Saturday, February 20, 2010

The cost of diamonds per carat

Here's little graph I whipped up to show the per carat price of engagement ring diamonds, for each carat size. I should emphasize that this graph does not show the price per diamond at a given size, it shows the price per carat for a given-sized diamond. So, for example, if a 4 carat diamond costs $13,250 per carat, the total diamond cost would be 4 × 13,250 = $53,000.

Diamonds do not cost a constant price per carat. Because large diamonds are far rarer than small diamonds, a larger diamond costs more per carat than a smaller diamond. That is what this graph shows.

To come up with this graph, I used prices from I measured prices of round diamonds, because they are the most common shape. I focused on a cut, color, and clarity that appears nearly perfect to the unaided human eye. I looked at diamonds that had a clarity of SI2 or better, a color of I or better, and a cut of Good or better. To minimize the potential impact of price outliers, the graph measures the per carat price of the second cheapest diamond at a given carat size.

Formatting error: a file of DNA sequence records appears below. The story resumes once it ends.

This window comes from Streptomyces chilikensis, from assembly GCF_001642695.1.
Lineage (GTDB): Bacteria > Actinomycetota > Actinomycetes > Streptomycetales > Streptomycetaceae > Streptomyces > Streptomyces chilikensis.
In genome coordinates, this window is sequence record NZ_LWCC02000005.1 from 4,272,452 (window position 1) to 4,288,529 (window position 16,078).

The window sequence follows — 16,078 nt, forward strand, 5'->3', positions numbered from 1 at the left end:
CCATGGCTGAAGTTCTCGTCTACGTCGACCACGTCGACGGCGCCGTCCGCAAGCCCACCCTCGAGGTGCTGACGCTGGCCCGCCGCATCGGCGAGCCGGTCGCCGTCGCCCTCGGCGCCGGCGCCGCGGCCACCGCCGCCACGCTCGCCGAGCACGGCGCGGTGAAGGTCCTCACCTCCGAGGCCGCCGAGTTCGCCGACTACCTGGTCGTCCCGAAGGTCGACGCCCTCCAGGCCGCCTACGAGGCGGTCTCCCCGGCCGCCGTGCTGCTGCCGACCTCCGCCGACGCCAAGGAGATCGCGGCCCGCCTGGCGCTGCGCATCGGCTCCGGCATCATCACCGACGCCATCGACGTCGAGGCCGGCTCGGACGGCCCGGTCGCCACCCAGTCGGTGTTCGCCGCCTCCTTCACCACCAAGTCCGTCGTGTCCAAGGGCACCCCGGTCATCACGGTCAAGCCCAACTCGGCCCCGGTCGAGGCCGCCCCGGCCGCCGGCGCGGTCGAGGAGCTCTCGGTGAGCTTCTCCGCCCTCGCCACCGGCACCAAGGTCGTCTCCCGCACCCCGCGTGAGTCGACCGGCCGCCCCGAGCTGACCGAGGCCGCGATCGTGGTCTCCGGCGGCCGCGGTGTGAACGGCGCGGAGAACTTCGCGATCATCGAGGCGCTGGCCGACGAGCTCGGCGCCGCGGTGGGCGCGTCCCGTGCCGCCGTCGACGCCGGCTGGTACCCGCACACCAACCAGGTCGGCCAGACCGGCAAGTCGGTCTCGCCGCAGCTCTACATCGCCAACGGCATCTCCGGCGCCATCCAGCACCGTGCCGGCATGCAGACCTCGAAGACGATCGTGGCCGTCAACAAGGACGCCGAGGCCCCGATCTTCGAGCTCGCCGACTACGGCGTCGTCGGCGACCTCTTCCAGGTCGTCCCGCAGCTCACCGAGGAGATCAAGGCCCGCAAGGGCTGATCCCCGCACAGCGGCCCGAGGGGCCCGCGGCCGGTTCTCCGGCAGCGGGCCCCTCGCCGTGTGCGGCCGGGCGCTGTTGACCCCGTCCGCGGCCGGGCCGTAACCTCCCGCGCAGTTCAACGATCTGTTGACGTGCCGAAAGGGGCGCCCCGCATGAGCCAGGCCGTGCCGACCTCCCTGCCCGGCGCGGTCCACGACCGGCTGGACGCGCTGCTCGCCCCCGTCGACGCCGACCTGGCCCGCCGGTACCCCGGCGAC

Apparently, the median size of newly-purchased engagement ring diamonds today is 1 carat. However, if someone is considering springing for a slightly larger rock, the actual price per carat of a 1.5 carat diamond is slightly cheaper than the trend line says it should be—at least at Zales.

For those on a budget, the half carat diamond is by far the best deal of all the diamonds measured by this graph. Not only do you buy half as much diamond as someone buying a 1 carat diamond, you also spend less than half as much per carat, resulting in a diamond price that is less than a quarter of the price of a 1 carat diamond.

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